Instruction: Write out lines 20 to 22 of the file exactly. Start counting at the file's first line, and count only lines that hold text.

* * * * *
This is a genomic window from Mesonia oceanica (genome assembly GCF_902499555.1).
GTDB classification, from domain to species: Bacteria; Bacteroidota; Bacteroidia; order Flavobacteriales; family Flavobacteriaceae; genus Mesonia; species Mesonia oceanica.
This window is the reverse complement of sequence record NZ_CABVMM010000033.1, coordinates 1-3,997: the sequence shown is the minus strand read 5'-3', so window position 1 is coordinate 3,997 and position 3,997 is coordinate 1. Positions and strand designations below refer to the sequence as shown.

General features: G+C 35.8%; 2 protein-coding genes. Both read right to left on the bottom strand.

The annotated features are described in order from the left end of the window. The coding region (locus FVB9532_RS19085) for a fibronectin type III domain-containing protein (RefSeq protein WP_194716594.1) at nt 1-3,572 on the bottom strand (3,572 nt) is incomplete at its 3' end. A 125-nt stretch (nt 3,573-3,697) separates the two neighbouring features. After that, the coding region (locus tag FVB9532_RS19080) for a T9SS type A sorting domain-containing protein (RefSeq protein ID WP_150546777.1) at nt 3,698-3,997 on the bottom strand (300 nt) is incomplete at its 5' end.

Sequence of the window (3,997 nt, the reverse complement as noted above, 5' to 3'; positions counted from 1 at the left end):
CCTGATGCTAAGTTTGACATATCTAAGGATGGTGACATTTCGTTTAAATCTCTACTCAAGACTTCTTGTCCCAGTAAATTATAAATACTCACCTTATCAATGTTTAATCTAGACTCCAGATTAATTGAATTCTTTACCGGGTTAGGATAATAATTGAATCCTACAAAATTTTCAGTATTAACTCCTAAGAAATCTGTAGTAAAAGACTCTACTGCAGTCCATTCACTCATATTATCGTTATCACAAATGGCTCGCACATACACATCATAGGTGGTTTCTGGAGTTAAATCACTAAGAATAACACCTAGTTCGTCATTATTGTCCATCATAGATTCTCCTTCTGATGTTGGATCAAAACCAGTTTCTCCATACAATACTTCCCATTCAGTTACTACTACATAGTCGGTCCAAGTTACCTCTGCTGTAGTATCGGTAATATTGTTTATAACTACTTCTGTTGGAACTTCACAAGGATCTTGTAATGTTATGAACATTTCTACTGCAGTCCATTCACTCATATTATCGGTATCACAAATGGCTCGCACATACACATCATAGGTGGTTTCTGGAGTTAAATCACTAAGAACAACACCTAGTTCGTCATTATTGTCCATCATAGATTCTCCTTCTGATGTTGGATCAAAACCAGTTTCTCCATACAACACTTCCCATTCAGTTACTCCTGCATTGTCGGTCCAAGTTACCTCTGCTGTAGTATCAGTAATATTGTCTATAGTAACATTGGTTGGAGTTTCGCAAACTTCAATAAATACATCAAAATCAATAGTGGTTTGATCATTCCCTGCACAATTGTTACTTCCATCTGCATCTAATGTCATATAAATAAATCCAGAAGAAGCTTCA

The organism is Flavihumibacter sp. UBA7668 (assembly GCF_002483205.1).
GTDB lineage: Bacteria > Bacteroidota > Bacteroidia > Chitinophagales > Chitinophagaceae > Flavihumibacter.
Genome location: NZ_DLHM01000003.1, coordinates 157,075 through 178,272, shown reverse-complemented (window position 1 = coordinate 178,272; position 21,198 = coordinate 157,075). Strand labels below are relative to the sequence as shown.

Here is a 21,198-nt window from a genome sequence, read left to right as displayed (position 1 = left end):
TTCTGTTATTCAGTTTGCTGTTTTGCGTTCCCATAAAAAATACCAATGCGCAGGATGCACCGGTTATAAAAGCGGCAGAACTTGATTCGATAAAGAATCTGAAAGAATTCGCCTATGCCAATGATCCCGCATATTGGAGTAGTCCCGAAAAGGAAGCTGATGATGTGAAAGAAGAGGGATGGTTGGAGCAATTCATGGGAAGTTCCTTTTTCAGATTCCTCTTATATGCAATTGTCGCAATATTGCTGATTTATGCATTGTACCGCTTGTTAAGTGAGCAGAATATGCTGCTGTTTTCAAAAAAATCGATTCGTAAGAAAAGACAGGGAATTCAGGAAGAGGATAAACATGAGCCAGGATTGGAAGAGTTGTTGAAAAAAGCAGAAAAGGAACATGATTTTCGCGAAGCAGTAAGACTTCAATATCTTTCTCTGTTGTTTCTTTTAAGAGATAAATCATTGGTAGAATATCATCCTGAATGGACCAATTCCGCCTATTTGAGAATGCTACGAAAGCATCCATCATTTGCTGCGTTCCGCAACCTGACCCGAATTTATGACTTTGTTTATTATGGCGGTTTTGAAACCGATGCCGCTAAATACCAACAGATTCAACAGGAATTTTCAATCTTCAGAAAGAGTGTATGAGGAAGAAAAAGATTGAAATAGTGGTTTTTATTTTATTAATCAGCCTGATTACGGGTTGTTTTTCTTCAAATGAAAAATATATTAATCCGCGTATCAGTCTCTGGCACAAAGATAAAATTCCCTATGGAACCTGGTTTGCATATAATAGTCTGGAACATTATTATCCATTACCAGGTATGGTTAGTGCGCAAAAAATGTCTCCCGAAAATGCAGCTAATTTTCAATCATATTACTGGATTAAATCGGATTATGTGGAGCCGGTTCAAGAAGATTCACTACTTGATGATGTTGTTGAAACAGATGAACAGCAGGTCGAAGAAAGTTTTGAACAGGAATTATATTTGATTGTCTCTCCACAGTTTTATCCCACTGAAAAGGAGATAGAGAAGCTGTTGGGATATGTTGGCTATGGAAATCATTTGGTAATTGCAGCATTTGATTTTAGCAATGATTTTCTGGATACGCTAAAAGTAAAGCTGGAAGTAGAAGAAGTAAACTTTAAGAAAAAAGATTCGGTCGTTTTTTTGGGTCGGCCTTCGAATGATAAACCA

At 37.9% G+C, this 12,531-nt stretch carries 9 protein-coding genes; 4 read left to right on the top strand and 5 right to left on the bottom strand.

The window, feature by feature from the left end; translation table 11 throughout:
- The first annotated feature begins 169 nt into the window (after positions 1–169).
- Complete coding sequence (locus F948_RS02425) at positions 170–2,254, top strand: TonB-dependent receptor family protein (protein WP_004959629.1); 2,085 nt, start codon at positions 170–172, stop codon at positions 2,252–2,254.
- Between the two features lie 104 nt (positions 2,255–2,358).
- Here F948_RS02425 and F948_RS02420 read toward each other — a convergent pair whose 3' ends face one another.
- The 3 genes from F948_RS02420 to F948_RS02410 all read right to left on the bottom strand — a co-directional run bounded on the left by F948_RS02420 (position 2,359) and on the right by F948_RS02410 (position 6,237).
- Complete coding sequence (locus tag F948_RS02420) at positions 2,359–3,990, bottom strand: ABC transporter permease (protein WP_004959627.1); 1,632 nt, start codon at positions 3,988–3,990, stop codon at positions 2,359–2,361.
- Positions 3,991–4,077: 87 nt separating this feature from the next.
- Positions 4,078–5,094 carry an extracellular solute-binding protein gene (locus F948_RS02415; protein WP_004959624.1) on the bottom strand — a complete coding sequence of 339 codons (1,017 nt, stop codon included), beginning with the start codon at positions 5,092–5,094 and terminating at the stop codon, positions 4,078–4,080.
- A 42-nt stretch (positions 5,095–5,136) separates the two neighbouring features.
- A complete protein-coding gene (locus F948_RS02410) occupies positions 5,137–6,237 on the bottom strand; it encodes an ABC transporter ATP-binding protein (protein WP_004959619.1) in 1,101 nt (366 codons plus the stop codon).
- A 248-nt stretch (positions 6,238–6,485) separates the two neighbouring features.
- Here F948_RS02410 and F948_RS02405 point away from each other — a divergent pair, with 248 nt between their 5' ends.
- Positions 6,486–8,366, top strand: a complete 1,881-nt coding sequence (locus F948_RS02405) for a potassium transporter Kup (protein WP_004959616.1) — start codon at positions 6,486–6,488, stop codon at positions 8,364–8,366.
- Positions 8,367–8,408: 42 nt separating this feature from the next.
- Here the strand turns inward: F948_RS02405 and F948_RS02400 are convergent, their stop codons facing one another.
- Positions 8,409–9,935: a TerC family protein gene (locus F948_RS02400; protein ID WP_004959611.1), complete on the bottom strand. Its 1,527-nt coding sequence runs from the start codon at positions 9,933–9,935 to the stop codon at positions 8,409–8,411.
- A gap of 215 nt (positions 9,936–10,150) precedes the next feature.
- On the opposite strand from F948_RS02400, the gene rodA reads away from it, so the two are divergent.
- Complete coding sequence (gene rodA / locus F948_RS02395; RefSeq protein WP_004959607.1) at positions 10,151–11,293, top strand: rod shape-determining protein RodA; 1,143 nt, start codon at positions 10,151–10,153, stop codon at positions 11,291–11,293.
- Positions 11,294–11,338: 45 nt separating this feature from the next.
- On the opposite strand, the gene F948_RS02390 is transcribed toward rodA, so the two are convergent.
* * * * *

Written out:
- Complete coding sequence (locus tag F948_RS02420) at positions 2,359–3,990, bottom strand: ABC transporter permease (protein WP_004959627.1); 1,632 nt, start codon at positions 3,988–3,990, stop codon at positions 2,359–2,361.
- Positions 3,991–4,077: 87 nt separating this feature from the next.
- Positions 4,078–5,094 carry an extracellular solute-binding protein gene (locus F948_RS02415; protein WP_004959624.1) on the bottom strand — a complete coding sequence of 339 codons (1,017 nt, stop codon included), beginning with the start codon at positions 5,092–5,094 and terminating at the stop codon, positions 4,078–4,080.